On 1/11/18, Facebook made an important announcement about large changes to how the News Feed will work in the future and how its success will be measured. They will now focus on helping users have more meaningful social interactions (through more content from their friends and personal connections) and will move away from helping users find relevant content (from anyone including organizations). To quote Mark Zuckerberg from his announcement on this subject “I’m changing the goal I give our product teams from focusing on helping you find relevant content to helping you have more meaningful social interactions.”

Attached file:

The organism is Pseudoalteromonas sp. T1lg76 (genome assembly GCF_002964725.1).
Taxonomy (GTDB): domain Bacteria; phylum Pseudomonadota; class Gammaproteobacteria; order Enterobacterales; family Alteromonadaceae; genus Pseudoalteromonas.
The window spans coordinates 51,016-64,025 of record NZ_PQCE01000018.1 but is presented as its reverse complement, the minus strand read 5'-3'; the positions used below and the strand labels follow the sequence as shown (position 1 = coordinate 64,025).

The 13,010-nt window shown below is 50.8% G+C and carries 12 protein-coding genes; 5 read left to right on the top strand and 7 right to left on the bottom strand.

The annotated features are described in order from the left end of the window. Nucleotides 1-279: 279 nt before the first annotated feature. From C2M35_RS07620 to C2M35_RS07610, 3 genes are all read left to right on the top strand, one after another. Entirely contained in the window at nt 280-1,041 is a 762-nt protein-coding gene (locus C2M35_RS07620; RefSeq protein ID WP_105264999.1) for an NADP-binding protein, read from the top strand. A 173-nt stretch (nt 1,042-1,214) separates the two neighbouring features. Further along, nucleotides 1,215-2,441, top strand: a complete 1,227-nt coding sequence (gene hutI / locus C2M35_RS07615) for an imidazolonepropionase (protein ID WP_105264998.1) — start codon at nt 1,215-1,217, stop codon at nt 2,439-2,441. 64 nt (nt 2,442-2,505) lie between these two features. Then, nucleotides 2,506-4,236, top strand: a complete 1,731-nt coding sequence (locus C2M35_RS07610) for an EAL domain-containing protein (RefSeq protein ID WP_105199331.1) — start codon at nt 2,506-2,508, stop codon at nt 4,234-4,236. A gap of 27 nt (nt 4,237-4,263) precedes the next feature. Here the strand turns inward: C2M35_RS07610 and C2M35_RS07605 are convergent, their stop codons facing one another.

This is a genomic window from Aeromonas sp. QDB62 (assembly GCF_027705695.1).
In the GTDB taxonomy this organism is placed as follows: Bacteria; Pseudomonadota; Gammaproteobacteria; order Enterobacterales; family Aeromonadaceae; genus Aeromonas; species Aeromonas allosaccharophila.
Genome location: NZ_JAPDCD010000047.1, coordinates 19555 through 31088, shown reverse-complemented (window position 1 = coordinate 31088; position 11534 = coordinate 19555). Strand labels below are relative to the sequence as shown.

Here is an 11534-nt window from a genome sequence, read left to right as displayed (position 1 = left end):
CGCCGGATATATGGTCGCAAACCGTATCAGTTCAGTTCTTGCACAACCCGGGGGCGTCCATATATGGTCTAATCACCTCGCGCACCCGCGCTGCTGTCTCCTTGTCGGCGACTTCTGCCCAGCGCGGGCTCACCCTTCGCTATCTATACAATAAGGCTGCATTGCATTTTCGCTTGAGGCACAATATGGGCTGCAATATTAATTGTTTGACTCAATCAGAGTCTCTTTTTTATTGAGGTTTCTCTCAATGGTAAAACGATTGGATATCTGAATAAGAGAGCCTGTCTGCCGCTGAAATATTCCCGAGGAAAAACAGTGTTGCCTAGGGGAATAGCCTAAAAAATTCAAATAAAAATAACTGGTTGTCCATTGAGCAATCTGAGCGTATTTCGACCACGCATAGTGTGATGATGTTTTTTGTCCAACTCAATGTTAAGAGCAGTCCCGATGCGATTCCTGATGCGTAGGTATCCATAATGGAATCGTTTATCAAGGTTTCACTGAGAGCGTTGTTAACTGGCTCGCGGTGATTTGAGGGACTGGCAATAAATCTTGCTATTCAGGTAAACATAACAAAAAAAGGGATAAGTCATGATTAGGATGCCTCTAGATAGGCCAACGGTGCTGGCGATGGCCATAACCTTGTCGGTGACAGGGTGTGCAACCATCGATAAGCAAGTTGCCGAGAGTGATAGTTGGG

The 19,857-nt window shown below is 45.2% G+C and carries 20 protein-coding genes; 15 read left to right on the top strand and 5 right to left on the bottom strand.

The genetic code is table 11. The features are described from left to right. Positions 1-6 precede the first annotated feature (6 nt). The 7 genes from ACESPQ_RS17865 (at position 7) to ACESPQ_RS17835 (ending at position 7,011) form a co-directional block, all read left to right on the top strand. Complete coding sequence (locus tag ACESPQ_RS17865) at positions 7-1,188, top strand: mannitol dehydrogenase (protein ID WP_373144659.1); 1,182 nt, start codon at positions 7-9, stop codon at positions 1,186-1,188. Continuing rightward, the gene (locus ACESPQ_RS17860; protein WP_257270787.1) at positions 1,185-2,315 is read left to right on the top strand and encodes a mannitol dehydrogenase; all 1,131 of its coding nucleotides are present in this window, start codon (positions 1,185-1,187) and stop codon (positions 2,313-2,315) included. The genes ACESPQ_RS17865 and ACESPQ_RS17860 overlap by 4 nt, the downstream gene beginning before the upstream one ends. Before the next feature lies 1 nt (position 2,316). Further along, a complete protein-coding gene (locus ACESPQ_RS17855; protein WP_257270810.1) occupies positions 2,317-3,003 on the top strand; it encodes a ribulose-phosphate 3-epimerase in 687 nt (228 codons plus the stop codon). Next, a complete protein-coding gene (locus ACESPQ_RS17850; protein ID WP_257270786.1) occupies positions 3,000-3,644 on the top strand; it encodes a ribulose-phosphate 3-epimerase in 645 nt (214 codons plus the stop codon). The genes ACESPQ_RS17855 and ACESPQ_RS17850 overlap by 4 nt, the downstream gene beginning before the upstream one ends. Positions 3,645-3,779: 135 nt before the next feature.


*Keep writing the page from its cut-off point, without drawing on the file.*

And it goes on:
These changes will have varying impacts on organizations, but will most likely lead to decreases in organic performance within Facebook. This is not the first change Facebook has made to limit the organic performance of organizations, and it likely won’t be the last.
The best course of action for organizations moving forward is to continue integrating teams that work on creative marketing strategy and performance marketing, while continuing to push further into new measurement models that are not solely focused on last-click attribution.
If you are an organization who has historically relied heavily on organic performance in Facebook, we encourage you to consider the following. However, please note that these considerations shouldn’t be viewed in a bubble. It’s important to think critically about your business and unique case.